There is a method in Pakistan’s madness

WHAT India needs to worry about is its own response to the beheadings; the establishment followed a familiar script, going through a predictable game of dumb charade: The nation offered its heartfelt condolences to the soldiers’ families on their bereavement, there was some ‘ghor ninda’ of the faceless executioners, the DGMO declared the Army’s resolve to give Pakistan an unequivocal response at a time and place of its choosing, a message was also put out to the civilian leadership in unambiguous terms that our patience is wearing thin.

Seven months after PM Modi turned on its head the strategic restraint doctrine on cross border terrorism, Pakistani troops took a stroll along the LOC and beheaded two of our soldiers.

Pakistan’s chicanery ought to surprise none, including a section of our defence establishment which was resting on its laurels, smug in the belief that the September surgical strike had indeed changed the dynamics of Pakistan’s policy. In fact, the travesty is that these defence pundits would not tire of putting UPA in the pillory for internalising a policy of surrender and retreat. For them at least, the wheel has turned a full circle.

More than the surgical strike it was PM Modi’s espousal of doctrine of equivalence by drumming the Baloch beat that marked a tactical shift in our policy. This and New Delhi’s assiduous rejection of any kind of bilateral talks until terror takes a back seat.
The beheadings are surely not going to cajole us into rushing to Nawaz Sharif’s doorstep in Islamabad but the barbarism does help turn the international spotlight on Kashmir, reinforcing the Pakistani claim that it is a disputed area. The ‘enlightened’ media in the West, rather than highlighting the barbarism, ironically tends to harp on the absence of a political strategy in Kashmir, more so since both the state and the central governments are under BJP’s control; it tends to incessantly replay the latest skirmishes in the Valley: teenagers taking on the might of the Indian Army. With that, all the wrong inferences and analogies are drawn about the situation, especially the civil dissonance at play; the most odious is the comparison to Palestinian boys and girls and the strife in the Gaza Strip.

The conclusion the diplomatic community tends to draw from this is not that Pakistan is inflicting a thousand cuts but that India does not seem inclined to resolve the Kashmir issue as it is not interested in talking about it.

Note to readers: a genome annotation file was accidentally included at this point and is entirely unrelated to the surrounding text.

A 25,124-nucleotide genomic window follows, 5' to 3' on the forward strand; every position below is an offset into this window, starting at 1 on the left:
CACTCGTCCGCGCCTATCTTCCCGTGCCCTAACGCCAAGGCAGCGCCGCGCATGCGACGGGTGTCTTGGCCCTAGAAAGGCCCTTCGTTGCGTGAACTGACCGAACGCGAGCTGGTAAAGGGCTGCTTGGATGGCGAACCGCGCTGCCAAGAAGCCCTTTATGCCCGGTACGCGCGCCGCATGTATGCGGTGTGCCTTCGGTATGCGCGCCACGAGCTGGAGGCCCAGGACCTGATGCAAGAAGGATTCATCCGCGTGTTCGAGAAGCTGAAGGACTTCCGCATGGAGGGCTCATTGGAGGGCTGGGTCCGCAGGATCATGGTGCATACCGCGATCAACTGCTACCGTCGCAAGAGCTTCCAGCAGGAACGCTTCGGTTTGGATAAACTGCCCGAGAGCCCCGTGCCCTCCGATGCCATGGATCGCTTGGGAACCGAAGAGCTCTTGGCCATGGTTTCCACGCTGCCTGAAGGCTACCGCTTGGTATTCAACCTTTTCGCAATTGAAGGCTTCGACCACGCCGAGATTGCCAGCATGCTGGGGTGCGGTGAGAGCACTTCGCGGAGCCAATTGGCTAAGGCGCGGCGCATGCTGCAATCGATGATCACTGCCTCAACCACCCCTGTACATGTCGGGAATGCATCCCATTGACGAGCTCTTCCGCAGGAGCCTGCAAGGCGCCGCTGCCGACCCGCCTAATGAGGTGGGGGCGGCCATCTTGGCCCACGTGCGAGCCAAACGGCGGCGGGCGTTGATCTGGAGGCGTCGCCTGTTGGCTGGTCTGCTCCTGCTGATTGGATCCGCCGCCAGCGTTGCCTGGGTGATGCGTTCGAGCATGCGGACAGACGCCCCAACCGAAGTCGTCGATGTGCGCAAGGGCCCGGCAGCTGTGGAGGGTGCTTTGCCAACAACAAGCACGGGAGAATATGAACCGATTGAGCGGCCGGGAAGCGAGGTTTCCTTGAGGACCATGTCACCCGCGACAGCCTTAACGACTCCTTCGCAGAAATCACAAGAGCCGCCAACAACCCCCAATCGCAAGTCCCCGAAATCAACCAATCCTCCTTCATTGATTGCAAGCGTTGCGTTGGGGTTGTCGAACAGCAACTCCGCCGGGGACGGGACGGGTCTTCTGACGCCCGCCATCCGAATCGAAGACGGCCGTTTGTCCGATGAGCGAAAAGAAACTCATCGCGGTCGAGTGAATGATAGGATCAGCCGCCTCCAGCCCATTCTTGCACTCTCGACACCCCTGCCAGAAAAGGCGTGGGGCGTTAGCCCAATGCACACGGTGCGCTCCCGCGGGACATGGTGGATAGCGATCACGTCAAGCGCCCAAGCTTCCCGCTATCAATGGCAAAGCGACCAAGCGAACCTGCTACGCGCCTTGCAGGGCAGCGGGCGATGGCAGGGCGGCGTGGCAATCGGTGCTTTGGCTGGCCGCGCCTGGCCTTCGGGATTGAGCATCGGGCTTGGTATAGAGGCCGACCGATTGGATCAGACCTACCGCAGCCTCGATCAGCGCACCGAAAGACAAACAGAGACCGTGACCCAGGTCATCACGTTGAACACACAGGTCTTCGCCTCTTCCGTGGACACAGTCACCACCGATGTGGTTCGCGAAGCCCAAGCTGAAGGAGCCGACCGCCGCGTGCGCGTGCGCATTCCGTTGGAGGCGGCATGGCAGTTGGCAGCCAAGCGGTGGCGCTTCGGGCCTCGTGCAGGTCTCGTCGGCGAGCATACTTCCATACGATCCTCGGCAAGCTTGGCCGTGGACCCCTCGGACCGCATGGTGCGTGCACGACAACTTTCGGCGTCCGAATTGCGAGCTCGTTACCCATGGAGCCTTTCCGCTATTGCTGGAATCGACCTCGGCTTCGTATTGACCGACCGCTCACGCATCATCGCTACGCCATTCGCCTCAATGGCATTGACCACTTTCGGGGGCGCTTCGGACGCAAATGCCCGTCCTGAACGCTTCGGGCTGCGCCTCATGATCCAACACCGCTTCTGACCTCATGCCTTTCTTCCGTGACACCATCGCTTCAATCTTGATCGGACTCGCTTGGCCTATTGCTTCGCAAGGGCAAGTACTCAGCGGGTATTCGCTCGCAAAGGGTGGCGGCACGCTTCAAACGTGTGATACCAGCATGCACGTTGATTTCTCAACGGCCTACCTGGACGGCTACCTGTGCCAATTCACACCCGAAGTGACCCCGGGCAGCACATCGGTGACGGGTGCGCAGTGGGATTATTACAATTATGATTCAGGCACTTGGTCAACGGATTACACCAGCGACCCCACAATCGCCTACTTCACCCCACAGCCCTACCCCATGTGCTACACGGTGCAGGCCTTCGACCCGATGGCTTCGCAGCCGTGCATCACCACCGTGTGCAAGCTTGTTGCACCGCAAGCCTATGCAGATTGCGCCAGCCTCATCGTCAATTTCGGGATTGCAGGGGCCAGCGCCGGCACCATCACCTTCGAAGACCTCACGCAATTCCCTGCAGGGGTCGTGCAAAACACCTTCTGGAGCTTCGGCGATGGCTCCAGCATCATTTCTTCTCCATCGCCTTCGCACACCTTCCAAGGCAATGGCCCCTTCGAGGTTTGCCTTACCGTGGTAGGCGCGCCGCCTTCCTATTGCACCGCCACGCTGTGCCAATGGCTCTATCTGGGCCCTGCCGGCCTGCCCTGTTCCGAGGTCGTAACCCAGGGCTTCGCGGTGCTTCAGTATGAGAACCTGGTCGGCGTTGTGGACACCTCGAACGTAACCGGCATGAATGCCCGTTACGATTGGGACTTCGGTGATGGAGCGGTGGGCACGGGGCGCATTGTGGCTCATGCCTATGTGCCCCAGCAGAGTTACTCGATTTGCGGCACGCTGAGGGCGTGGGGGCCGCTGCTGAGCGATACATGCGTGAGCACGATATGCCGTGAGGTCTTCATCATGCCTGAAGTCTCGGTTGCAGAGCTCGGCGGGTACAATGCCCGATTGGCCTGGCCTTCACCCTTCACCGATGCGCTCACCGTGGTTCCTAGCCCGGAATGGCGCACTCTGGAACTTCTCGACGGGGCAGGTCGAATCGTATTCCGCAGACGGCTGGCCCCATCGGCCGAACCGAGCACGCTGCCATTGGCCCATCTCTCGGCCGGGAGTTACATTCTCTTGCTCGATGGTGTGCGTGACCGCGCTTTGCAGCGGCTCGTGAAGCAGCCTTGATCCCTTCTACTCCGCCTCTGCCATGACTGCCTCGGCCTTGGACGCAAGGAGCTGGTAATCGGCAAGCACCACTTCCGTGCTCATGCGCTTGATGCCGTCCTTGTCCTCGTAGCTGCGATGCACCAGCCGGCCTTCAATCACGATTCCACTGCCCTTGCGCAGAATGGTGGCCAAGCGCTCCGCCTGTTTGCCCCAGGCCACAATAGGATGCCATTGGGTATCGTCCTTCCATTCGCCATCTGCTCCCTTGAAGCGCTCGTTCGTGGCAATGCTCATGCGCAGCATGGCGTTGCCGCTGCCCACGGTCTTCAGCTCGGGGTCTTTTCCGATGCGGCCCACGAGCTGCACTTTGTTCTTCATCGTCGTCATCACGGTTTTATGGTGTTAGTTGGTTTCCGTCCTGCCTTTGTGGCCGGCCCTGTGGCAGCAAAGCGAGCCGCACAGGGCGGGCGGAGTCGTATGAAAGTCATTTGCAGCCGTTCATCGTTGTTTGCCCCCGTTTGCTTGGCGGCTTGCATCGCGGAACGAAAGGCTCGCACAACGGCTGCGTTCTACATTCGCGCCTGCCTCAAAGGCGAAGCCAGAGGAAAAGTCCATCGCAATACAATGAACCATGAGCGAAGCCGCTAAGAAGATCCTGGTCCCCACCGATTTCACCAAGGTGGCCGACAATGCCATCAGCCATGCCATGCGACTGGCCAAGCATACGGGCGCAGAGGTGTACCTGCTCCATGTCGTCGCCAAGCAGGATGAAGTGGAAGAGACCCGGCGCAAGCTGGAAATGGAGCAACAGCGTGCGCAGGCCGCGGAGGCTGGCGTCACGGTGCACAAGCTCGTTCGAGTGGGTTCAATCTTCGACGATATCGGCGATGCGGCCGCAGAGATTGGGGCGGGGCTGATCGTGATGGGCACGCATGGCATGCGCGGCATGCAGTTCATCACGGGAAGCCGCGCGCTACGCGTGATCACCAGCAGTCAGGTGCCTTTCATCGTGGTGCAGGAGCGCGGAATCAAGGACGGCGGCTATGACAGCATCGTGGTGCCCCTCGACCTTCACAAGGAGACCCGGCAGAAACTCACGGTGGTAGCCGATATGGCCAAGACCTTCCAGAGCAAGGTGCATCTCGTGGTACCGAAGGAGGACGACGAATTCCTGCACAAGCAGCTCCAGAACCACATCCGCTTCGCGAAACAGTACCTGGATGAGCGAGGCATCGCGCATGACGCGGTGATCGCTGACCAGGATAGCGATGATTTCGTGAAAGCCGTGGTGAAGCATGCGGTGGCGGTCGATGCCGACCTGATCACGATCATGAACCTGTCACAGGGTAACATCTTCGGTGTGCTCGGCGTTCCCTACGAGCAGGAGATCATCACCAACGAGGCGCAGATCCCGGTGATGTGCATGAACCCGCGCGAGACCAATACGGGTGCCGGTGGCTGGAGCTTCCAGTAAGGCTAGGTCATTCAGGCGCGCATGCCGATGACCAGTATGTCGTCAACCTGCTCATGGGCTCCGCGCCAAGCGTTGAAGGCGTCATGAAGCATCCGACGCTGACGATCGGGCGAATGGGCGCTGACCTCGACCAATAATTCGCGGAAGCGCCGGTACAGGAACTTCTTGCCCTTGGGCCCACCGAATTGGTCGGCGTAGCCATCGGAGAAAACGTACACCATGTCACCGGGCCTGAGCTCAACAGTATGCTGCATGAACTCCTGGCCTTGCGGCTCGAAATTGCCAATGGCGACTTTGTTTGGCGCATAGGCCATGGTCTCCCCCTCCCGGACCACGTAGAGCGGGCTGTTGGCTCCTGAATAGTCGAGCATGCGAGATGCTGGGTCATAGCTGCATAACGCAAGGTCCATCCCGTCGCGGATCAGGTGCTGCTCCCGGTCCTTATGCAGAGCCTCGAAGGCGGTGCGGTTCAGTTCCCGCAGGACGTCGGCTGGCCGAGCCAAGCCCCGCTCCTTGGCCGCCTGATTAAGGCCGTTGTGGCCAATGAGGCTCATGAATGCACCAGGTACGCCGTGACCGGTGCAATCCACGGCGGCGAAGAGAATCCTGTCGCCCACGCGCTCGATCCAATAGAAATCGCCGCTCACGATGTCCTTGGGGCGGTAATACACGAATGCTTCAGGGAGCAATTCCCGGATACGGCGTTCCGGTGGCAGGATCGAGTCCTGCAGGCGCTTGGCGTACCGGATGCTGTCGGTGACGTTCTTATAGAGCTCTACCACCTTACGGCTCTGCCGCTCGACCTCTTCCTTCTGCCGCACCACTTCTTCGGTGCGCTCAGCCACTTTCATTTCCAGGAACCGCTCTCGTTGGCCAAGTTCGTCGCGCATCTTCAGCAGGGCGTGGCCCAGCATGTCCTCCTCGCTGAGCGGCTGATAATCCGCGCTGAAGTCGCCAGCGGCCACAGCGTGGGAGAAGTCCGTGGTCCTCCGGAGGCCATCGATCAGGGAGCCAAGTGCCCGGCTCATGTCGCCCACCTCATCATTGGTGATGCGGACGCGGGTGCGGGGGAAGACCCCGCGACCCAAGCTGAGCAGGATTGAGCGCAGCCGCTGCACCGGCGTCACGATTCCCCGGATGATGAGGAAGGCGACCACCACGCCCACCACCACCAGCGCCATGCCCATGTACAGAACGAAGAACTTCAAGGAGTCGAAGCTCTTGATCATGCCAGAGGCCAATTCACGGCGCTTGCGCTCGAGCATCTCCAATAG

The political pendulum, too, has swung wildly – from a policy of drift, as was the case under the Congress regimes, to one of sledge hammer – in the vain hope that it will burn out militancy sooner or later.

In Mufti Mohammed Sayeed, the prime minister perhaps had someone who could have helped in achieving something close to equilibrium. But with Mufti’s demise the scope for political intervention has narrowed further and there is no one on the horizon who can act as a political band-aid.

By an uncanny coincidence, the body bags have arrived just when Nawaz Sharif was having a spot of trouble with the Pakistan Army, which seems to suggest a concerted attempt in Islamabad to embarrass the civilian leadership and to constrain it to revive the Kashmir rhetoric. The barbarism was also craftily timed to coincide with Turkish PM Erdogan touching base with Indian leaders; in what was perhaps a scripted move Islamabad had already prodded Erdogan into making seemingly off the cuff remarks calling for multilateral talks in Kashmir. So, there is a method in Pak madness and it has a lot to do with their isolation in the diplomatic enclave.

What India needs to worry about is its own response to the beheadings; the establishment followed a familiar script, going through a predictable game of dumb charade: The nation offered its heartfelt condolences to the soldiers’ families on their bereavement, there was some ‘ghor ninda’ of the faceless executioners, the DGMO declared the Army’s resolve to give Pakistan an unequivocal response at a time and place of its choosing, a message was also put out to the civilian leadership in unambiguous terms that our patience is wearing thin. Essentially: blah blah blah. Still more blah and then we took our eyes off the body bags and immersed ourselves in pressing domestic squabbles yet once again.

Déjà Vu – No other words explain so well the nation’s disgust with the recent happenings.

The author is a former editor of The Free Press Journal.

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